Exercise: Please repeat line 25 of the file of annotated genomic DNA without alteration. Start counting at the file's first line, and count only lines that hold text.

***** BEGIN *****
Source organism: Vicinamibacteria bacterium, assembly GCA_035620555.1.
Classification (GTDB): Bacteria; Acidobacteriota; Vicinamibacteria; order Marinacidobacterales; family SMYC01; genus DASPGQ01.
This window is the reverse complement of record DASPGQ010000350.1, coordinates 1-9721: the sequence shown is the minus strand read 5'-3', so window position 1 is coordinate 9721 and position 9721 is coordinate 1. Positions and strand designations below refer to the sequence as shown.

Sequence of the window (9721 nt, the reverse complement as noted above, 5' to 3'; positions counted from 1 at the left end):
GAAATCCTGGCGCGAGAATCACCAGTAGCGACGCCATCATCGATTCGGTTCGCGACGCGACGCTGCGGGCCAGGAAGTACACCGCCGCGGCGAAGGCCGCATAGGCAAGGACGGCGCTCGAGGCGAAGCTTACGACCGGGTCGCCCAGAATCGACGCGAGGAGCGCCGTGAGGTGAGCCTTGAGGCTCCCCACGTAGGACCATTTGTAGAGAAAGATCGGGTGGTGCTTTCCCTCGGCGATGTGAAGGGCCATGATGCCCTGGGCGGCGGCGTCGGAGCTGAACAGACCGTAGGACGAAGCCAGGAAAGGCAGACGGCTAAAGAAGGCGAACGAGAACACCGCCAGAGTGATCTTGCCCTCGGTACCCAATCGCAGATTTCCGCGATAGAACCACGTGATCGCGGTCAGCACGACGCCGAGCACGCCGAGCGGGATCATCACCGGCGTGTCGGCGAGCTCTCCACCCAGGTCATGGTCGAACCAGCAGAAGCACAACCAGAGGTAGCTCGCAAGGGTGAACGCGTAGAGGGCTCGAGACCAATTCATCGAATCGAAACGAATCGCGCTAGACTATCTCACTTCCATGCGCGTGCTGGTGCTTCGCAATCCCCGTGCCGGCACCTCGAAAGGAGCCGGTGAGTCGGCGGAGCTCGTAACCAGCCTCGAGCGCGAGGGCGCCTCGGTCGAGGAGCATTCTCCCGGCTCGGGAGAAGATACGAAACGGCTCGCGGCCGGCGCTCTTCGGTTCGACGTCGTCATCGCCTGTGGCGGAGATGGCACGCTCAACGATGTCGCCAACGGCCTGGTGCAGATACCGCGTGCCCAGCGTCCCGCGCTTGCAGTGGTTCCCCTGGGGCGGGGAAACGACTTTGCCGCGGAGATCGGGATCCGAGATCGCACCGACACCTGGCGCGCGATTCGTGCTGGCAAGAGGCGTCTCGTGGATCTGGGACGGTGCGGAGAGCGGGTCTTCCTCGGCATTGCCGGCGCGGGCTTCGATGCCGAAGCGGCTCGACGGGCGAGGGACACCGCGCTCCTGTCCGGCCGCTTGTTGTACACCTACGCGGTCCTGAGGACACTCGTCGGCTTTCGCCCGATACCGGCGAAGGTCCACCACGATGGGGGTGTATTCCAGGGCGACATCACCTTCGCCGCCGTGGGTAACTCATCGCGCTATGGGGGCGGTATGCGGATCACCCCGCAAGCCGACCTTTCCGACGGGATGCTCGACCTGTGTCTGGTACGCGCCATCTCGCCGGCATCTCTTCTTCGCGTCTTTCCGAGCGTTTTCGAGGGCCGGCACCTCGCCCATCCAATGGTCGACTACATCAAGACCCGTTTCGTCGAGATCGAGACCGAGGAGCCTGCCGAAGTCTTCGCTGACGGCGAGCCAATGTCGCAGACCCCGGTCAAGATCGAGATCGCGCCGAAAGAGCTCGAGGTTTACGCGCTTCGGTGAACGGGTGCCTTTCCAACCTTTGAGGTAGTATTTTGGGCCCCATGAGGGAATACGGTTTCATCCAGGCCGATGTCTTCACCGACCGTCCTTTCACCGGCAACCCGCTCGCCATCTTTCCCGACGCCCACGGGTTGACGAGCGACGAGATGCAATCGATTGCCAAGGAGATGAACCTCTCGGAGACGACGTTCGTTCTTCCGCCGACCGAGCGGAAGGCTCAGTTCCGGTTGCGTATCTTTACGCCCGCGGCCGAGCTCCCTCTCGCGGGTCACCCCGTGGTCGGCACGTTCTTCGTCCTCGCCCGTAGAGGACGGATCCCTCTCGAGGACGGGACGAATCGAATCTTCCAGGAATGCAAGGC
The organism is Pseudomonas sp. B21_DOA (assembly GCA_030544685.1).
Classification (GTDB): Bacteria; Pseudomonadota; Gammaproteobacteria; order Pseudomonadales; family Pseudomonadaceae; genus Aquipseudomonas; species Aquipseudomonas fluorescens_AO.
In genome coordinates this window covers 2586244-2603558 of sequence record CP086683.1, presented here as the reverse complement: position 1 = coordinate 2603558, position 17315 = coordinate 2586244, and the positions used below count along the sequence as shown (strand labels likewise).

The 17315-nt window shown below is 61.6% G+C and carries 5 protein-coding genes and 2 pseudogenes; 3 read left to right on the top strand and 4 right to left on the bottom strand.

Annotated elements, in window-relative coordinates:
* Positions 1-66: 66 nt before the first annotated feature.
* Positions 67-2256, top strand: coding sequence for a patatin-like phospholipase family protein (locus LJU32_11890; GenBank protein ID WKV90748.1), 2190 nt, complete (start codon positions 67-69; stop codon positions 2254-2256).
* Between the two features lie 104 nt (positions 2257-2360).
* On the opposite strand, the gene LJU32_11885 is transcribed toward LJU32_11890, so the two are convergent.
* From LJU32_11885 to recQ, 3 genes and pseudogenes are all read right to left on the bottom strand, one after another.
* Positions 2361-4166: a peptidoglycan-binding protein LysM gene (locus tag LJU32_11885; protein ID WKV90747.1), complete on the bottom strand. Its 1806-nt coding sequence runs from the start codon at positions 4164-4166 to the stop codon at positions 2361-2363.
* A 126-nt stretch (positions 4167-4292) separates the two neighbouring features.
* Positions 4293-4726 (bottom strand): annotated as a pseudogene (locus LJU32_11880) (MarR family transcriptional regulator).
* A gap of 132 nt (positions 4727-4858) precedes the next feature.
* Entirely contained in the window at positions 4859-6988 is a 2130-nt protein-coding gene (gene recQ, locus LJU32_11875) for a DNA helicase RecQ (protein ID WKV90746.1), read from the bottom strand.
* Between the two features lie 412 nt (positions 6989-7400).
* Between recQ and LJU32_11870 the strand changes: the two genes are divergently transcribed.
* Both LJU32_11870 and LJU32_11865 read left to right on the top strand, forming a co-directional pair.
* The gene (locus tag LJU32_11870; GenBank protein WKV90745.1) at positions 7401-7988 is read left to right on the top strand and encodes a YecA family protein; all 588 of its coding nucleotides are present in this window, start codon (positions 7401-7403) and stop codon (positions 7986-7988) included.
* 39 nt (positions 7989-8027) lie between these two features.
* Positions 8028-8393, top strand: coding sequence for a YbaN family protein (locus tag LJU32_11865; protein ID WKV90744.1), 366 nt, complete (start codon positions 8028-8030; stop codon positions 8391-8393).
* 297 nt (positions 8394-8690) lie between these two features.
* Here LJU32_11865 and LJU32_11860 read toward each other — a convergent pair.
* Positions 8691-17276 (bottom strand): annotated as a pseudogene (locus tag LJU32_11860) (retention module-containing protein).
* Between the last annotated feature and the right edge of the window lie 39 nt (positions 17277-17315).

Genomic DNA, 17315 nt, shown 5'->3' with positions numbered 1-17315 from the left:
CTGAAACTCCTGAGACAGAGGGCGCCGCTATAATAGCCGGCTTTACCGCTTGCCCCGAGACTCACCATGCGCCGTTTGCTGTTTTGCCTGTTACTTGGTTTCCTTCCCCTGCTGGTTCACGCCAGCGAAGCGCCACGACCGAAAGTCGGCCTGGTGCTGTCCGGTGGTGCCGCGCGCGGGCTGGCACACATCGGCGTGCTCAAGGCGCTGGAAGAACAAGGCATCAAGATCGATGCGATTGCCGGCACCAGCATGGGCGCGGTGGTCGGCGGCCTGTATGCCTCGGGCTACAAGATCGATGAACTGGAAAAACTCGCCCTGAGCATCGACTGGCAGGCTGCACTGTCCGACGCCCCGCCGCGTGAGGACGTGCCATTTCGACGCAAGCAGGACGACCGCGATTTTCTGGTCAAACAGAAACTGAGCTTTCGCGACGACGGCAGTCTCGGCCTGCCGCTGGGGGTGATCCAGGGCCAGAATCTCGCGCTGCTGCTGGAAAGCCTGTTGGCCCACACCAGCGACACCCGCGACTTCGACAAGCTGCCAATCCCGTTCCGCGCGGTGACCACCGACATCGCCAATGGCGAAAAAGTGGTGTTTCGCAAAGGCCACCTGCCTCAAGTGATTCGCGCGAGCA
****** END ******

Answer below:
* 39 nt (positions 7989-8027) lie between these two features.